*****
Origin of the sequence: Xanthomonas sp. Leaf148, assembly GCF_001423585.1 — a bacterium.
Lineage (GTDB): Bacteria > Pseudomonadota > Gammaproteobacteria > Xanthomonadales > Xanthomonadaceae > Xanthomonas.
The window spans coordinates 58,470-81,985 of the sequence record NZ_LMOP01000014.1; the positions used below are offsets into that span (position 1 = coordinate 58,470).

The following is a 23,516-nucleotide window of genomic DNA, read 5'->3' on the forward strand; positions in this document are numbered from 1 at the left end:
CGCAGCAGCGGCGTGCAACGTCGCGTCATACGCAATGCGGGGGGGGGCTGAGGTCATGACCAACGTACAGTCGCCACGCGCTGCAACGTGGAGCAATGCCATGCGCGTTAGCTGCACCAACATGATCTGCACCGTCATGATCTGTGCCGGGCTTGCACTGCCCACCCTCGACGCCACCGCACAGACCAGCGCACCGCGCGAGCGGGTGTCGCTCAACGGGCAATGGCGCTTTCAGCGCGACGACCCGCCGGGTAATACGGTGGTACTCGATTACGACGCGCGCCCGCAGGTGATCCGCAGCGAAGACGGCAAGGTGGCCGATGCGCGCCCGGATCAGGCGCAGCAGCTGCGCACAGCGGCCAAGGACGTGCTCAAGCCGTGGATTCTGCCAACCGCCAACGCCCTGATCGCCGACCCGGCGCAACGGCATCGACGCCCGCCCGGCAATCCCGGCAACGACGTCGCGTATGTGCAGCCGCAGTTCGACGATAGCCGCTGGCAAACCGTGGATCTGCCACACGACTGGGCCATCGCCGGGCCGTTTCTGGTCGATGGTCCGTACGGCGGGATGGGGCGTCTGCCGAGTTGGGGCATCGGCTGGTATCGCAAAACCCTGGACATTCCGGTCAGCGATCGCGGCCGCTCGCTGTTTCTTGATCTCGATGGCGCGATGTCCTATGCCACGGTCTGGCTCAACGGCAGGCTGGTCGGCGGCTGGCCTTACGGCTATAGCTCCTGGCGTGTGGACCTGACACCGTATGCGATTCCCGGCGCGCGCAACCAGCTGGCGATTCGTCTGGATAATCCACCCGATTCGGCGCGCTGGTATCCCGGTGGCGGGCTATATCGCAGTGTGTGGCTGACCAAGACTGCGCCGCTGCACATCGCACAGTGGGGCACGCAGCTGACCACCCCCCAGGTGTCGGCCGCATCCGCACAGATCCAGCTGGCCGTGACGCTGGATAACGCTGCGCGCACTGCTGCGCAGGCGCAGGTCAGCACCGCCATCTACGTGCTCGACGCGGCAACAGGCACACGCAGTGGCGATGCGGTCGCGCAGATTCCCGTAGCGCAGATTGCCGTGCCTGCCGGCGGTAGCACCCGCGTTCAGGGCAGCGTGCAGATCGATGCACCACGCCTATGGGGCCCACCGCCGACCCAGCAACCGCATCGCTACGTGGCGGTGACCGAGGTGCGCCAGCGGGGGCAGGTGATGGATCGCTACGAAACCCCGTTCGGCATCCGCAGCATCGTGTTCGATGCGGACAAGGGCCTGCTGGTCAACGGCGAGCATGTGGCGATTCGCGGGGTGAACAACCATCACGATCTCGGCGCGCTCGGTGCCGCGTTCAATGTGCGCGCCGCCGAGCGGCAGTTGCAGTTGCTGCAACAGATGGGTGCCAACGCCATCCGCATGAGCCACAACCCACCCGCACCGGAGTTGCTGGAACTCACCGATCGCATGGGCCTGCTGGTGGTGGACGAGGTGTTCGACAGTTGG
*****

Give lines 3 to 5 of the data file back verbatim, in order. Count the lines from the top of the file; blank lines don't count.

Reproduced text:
The window spans coordinates 58,470-81,985 of the sequence record NZ_LMOP01000014.1; the positions used below are offsets into that span (position 1 = coordinate 58,470).

The following is a 23,516-nucleotide window of genomic DNA, read 5'->3' on the forward strand; positions in this document are numbered from 1 at the left end:
CGCAGCAGCGGCGTGCAACGTCGCGTCATACGCAATGCGGGGGGGGGCTGAGGTCATGACCAACGTACAGTCGCCACGCGCTGCAACGTGGAGCAATGCCATGCGCGTTAGCTGCACCAACATGATCTGCACCGTCATGATCTGTGCCGGGCTTGCACTGCCCACCCTCGACGCCACCGCACAGACCAGCGCACCGCGCGAGCGGGTGTCGCTCAACGGGCAATGGCGCTTTCAGCGCGACGACCCGCCGGGTAATACGGTGGTACTCGATTACGACGCGCGCCCGCAGGTGATCCGCAGCGAAGACGGCAAGGTGGCCGATGCGCGCCCGGATCAGGCGCAGCAGCTGCGCACAGCGGCCAAGGACGTGCTCAAGCCGTGGATTCTGCCAACCGCCAACGCCCTGATCGCCGACCCGGCGCAACGGCATCGACGCCCGCCCGGCAATCCCGGCAACGACGTCGCGTATGTGCAGCCGCAGTTCGACGATAGCCGCTGGCAAACCGTGGATCTGCCACACGACTGGGCCATCGCCGGGCCGTTTCTGGTCGATGGTCCGTACGGCGGGATGGGGCGTCTGCCGAGTTGGGGCATCGGCTGGTATCGCAAAACCCTGGACATTCCGGTCAGCGATCGCGGCCGCTCGCTGTTTCTTGATCTCGATGGCGCGATGTCCTATGCCACGGTCTGGCTCAACGGCAGGCTGGTCGGCGGCTGGCCTTACGGCTATAGCTCCTGGCGTGTGGACCTGACACCGTATGCGATTCCCGGCGCGCGCAACCAGCTGGCGATTCGTCTGGATAATCCACCCGATTCGGCGCGCTGGTATCCCGGTGGCGGGCTATATCGCAGTGTGTGGCTGACCAAGACTGCGCCGCTGCACATCGCACAGTGGGGCACGCAGCTGACCACCCCCCAGGTGTCGGCCGCATCCGCACAGATCCAGCTGGCCGTGACGCTGGATAACGCTGCGCGCACTGCTGCGCAGGCGCAGGTCAGCACCGCCATCTACGTGCTCGACGCGGCAACAGGCACACGCAGTGGCGATGCGGTCGCGCAGATTCCCGTAGCGCAGATTGCCGTGCCTGCCGGCGGTAGCACCCGCGTTCAGGGCAGCGTGCAGATCGATGCACCACGCCTATGGGGCCCACCGCCGACCCAGCAACCGCATCGCTACGTGGCGGTGACCGAGGTGCGCCAGCGGGGGCAGGTGATGGATCGCTACGAAACCCCGTTCGGCATCCGCAGCATCGTGTTCGATGCGGACAAGGGCCTGCTGGTCAACGGCGAGCATGTGGCGATTCGCGGGGTGAACAACCATCACGATCTCGGCGCGCTCGGTGCCGCGTTCAATGTGCGCGCCGCCGAGCGGCAGTTGCAGTTGCTGCAACAGATGGGTGCCAACGCCATCCGCATGAGCCACAACCCACCCGCACCGGAGTTGCTGGAACTCACCGATCGCATGGGCCTGCTGGTGGTGGACGAGGTGTTCGACAGTTGG